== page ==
Archive for January, 2011

30
Jan
11

Sibling Site

Some many months ago, I decided to launch a blog about maps. It was, at first, intended to be about my own cartographic thoughts and designs. However, it quickly turned out that I didn’t have much to say on the subject. So, instead, I closed it down and started Cartastrophe, because I had plenty to say about other peoples’ maps.

I have, however, lately found myself with a lot more inspiration to talk about my own work. So I’ve re-launched my other blog, somethingaboutmaps. It will concern itself with my design work, my teaching, and my other personal thoughts on cartography. It also talks about the new store I launched, because I’m going to try and sell some of my designs, given that the Internet makes it possible to do that with no overhead now.

Cartastrophe doesn’t seem the place for any of that stuff, though, so I’d like to keep these two efforts mostly separate. Readers come here for map analysis and critique, rather than to hear about the work I’m doing, why I have a problem with how conformal projections are taught, or how business is going. If you’re interested in any of that sort of thing, though, please head on over to somethingaboutmaps.wordpress.com and subscribe.

Speaking of map critique, I should have another piece coming along in the next couple of days. I have a map in mind and some things to say about it; I just need to gather a little bit of information on its origins to put it in context. If I can get some coherent thoughts together, I may also put together a post on what happens when you make a map and it becomes unexpectedly popular, because that Twitter map was in some ways a little bit of a cartastrophe for me, with people interpreting them in ways I did not expect.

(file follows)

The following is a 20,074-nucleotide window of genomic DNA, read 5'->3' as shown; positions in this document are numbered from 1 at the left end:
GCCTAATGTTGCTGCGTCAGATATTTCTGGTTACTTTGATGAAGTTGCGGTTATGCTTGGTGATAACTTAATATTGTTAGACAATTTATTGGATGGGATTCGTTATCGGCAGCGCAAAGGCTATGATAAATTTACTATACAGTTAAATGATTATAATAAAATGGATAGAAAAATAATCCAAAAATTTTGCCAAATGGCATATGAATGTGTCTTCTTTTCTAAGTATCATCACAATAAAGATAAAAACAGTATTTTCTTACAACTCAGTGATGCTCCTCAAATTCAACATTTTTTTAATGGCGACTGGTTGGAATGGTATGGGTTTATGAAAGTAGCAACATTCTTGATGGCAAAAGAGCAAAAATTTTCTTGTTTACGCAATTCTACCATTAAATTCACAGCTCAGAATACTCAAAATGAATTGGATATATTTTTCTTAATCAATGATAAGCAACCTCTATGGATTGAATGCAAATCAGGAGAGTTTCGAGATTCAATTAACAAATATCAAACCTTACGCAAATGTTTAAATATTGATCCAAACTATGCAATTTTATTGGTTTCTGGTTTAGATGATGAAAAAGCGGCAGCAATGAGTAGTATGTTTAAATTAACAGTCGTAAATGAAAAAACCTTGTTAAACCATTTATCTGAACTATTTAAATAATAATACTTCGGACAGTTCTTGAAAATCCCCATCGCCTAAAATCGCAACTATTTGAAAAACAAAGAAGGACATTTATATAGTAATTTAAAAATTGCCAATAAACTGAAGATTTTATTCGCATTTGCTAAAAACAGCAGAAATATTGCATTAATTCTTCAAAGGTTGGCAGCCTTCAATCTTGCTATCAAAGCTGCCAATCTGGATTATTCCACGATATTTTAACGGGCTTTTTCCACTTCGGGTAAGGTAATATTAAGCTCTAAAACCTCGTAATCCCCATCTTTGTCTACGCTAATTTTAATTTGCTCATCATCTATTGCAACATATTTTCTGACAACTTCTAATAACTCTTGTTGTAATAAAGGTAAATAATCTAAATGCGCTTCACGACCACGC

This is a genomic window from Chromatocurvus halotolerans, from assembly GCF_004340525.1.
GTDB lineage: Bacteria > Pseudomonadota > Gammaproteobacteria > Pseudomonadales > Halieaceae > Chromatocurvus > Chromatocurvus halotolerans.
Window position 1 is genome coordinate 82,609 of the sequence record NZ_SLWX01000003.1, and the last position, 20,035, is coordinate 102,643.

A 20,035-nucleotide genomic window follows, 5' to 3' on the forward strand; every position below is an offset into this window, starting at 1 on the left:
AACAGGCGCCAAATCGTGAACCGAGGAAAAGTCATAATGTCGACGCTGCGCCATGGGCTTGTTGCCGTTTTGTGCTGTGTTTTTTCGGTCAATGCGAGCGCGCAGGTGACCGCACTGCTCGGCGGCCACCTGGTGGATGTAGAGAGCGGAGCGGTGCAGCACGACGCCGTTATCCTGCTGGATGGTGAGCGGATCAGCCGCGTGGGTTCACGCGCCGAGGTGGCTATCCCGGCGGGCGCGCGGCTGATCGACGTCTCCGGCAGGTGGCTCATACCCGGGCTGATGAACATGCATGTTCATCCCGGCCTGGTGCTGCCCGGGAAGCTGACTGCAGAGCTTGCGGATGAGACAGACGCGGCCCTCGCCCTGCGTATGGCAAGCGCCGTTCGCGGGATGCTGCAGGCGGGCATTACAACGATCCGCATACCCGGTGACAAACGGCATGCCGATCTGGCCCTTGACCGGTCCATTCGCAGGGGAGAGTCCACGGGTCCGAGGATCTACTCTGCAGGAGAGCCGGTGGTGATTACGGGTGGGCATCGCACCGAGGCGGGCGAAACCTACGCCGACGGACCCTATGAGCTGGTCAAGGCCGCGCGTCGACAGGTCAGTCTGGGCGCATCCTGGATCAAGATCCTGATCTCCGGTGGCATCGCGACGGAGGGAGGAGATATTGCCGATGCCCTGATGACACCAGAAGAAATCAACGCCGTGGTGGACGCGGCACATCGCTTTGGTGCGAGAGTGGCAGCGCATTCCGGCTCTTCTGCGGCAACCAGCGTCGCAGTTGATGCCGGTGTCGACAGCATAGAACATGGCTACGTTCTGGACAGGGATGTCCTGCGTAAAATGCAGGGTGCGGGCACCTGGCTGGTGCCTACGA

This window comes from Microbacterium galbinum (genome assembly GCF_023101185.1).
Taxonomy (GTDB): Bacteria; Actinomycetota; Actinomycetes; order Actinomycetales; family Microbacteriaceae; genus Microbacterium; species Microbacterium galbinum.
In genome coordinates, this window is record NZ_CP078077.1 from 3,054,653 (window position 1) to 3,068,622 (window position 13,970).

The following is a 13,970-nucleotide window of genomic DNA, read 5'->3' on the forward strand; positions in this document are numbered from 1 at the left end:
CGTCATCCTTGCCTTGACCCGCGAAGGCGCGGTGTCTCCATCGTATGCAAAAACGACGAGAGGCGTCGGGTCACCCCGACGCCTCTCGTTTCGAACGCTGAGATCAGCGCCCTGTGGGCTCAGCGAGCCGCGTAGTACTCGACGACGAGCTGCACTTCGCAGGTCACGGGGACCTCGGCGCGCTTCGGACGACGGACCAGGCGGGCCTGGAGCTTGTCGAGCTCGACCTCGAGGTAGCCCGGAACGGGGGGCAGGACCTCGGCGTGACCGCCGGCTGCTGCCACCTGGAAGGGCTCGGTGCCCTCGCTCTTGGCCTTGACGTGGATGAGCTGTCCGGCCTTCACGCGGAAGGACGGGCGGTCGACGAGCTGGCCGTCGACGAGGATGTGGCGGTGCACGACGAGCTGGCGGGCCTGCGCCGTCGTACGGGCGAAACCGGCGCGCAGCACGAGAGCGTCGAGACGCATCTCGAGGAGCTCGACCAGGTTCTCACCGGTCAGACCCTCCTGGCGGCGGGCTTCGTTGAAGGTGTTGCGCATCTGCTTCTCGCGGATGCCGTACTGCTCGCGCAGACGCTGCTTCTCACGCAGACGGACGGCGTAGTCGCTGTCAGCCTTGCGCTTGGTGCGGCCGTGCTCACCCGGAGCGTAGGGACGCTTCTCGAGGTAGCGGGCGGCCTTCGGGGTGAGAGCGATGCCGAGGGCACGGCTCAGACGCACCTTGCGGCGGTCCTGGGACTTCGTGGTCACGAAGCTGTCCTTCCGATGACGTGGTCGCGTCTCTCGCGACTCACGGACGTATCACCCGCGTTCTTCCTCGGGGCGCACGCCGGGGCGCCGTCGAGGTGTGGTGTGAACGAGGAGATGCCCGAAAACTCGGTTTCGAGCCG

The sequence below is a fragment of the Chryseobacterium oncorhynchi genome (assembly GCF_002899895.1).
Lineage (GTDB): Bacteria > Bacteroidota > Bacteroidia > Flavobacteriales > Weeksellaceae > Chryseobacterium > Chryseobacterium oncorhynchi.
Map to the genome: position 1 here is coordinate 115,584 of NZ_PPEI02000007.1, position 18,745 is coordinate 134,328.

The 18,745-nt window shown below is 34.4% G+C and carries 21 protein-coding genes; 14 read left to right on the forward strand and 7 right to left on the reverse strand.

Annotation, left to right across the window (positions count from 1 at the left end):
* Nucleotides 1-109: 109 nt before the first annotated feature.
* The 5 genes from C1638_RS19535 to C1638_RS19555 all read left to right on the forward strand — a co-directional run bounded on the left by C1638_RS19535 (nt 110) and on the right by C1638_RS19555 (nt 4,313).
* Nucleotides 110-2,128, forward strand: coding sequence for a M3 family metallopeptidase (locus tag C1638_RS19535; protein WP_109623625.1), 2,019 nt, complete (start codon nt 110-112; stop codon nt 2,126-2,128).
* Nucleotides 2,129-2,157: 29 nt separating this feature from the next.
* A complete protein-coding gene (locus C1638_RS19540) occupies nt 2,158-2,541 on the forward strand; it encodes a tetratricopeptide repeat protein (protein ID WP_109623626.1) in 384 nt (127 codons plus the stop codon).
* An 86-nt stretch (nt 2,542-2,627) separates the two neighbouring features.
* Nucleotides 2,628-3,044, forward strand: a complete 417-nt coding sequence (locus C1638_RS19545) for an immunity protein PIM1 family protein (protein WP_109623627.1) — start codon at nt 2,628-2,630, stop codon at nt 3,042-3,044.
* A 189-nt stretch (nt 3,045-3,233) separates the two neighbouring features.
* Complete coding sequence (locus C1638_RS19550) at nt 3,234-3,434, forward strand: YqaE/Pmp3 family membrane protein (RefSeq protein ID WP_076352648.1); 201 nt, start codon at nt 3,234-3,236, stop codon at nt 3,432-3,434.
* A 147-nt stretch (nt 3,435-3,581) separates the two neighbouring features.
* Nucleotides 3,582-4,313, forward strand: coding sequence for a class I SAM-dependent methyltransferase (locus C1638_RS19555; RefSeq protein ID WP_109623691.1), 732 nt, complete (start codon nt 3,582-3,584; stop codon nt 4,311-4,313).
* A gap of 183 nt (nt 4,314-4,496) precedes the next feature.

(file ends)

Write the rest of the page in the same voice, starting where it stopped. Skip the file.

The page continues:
24
Jan
11

No Swearing in Utah

I’ve got a map on the cover of the latest issue of Cartographic Perspectives, and some colleagues of mine have been so kind as to spread it around Twitter and Facebook and all those other popular social media which I’ve never gotten in to. It’s been a while since I’ve subjected my own work to this blog, so I thought I’d take advantage of its temporary boost in popularity in a small corner of the Internet to do so again.

Click to download PDF (~12MB)

This time, though I’d like to try an experiment. If you would be so kind, gentle readers, I would like to turn this critique over to you. This afternoon I am feeling unrealistically optimistic about the number of readers who might be willing to provide comments. If you’re so inclined, click the link above to download a PDF, and then let me know what you think. Here at Cartastrophe, my goal is to enlighten myself (and, hopefully others), through critique and analysis; anything you can add to the discussion is always welcome.

Among other things, I am particularly interested to hear thoughts on the GIS work (described in the lower left corner); I am no expert in spatial analysis, and I feel I was somewhat arbitrary in my methods. Basically, I generated a raster surface in which each pixel gave the average number of profanities for the nearest 500 tweets that could be located. This should account for variation in population density around the US. Perhaps you have a better suggestion for how to go about it. Comments, be they negative or positive, on non-GIS things are welcome, as well.

And I encourage everyone to have a look at the new issue of Cartographic Perspectiveshttp://www.nacis.org/CP/CP66/CP66.pdf. Especially if you want to hear me go on at length about reviving the historical technique of waterlining.




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